As I was planning for my son’s Pi themed party, I figured I’d be able to track down a Pi shaped cookie cutter with out too much trouble. (Doesn’t everyone have a need for such a cookie cutter?) I did my usual Google searching and came across a really nice copper cookie cutter on Amazon, but at $23, it was priced higher than I wanted to spend. (Edited to add: I have since seen them on Etsy for under $5, but that wasn’t the case while I was planning the party.)
After my online search came to a halt, I called around to some local stores who typically carry unique things, but lucked out there too. Then I went over to Pinterest where I got the idea to make my own cookie cutter. Why not?
I’ve made cookies before by cutting the shapes out with a knife, but this shape needed to be fairly precise for it to not look like a hot mess. I started to look around for tutorials on how to make a cookie cutter and most of them suggested using aluminum sheet metal and a whole list of tools I didn’t have. What I did have was a much lighter weight aluminum lasagna pan from the dollar store. Not really knowing what I was doing, I improvised my way through the project. Here are the basic six steps to make your own cookie cutter for about a dollar.
- Cut the walls of the aluminum pan away from the bottom of the pan.
- With a ruler or tape measure, mark every inch with a dot on the right and left sides, going along the long edge of the aluminum.
- Using a ruler or straight edge, draw a line from one dot to the other.
- Cut the sections into strips. Using foil tape, run the tape along one edge, folding over to the other side. Once you get to the end of your first strip, line up the second strip and tuck it under the aluminum tape before folding the tape over. Continue with remaining strips of aluminum. This taped edge will not only connect all the pieces, but it also serves to provide you with a safe, less sharp side of the cookie cutter.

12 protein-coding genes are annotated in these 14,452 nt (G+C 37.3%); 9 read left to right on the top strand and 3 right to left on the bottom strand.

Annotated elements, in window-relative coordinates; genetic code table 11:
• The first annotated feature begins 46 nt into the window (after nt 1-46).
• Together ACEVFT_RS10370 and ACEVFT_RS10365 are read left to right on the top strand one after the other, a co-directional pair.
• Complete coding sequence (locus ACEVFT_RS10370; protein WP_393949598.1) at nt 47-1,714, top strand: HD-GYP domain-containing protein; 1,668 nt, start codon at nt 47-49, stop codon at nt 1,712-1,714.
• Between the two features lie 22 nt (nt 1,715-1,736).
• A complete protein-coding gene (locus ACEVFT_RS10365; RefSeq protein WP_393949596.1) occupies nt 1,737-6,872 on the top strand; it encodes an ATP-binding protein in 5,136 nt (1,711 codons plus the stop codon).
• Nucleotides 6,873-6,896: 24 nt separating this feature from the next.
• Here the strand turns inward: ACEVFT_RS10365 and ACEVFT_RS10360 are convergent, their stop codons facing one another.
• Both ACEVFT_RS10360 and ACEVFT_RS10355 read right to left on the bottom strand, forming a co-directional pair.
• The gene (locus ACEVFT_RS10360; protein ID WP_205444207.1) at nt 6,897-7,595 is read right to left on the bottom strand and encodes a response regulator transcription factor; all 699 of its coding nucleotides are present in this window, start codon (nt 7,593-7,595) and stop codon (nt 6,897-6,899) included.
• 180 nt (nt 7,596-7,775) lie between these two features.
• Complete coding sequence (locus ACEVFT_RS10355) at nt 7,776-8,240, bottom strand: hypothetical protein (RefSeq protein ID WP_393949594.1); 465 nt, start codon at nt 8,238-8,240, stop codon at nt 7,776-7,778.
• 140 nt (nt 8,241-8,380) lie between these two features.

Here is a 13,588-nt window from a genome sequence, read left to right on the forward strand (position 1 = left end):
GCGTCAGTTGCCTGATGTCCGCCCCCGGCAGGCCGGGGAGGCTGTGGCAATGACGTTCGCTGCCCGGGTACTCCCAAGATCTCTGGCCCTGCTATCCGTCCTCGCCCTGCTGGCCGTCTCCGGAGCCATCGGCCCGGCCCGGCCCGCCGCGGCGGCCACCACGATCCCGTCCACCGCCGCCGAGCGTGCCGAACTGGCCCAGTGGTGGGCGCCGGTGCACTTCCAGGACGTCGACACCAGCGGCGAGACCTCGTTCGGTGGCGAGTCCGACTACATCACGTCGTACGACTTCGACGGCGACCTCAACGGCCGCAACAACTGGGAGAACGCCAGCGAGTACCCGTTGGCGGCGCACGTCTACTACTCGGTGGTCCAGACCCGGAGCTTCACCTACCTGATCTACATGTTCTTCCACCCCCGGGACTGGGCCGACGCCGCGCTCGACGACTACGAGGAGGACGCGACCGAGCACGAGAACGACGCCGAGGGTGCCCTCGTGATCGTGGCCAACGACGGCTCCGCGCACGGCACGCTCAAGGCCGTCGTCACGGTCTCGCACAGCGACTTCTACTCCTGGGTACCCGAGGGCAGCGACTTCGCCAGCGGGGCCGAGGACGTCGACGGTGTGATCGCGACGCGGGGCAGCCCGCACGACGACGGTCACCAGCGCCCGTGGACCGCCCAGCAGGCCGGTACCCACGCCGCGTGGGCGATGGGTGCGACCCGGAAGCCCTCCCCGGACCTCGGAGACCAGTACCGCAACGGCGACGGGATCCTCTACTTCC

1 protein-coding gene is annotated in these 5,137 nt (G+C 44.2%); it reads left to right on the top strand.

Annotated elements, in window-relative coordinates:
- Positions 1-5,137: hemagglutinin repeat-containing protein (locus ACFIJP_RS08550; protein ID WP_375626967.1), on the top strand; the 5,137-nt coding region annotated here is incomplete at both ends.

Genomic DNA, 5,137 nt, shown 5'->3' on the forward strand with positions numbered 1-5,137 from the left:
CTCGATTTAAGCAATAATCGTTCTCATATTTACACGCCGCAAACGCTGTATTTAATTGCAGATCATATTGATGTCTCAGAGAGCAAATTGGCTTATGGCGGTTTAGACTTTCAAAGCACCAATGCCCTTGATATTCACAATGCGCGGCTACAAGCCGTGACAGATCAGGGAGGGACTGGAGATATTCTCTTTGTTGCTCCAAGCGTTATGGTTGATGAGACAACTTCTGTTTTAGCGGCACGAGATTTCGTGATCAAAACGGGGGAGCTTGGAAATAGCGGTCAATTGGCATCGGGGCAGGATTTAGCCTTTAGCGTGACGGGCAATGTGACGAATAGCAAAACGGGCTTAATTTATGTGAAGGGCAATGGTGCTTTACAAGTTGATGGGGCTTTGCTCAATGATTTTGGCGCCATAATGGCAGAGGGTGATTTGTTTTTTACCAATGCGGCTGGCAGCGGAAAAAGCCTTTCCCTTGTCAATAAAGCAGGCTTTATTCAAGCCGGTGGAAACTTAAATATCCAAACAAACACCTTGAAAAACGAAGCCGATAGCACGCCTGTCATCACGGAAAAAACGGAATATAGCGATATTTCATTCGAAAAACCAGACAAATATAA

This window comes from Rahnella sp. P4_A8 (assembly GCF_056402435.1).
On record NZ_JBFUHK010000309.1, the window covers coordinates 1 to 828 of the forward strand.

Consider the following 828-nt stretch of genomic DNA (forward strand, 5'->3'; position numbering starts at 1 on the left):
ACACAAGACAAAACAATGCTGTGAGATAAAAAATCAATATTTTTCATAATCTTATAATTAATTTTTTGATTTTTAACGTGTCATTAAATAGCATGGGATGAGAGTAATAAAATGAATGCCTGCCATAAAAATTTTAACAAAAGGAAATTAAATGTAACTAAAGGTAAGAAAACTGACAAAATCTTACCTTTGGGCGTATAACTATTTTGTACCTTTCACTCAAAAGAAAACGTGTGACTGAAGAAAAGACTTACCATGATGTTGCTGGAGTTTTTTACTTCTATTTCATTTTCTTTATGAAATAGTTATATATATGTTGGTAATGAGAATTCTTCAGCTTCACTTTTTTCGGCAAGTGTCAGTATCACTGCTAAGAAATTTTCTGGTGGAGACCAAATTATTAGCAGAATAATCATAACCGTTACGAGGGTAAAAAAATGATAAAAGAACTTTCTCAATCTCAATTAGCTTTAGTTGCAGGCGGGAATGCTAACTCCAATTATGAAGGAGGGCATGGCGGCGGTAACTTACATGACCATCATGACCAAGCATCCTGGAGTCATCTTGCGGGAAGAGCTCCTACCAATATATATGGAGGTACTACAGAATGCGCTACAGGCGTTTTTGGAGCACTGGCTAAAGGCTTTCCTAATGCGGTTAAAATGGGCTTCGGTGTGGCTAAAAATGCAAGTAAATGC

- Now that you have a long strip of aluminum, begin to bend it around the desired shape. The key to this step is to crease along the straight 90 degree corners and just bend slightly along the rounded corners. This was surprisingly challenging trying to hold it’s shape with one hand while trying to form the remaining sides of the cookie cutter with the other hand. It wasn’t that bad really, it just took a little patience to make it all come together.
- The final step is to roll our your chilled cookie dough on a floured surface and press down with your cookie cutter! The hardest part of this whole process will be lifting your cookie off of the counter without changing it’s shape. I found that cutting the cookie directly onto the Silpat or parchment paper, then removing the excess dough worked best and required the least amount of cookie handling. Depending on how complicated your cookie cutter shape is, this may require some experimenting. Start with one cookie. Then bake just the one to see how it changes in the oven. My first batch spread horribly in the oven and the cookies ended up looking like very chubby, hardly recognizable puffy Pi cookies! Adding more flour to the dough helps a little with this issue. Good Luck!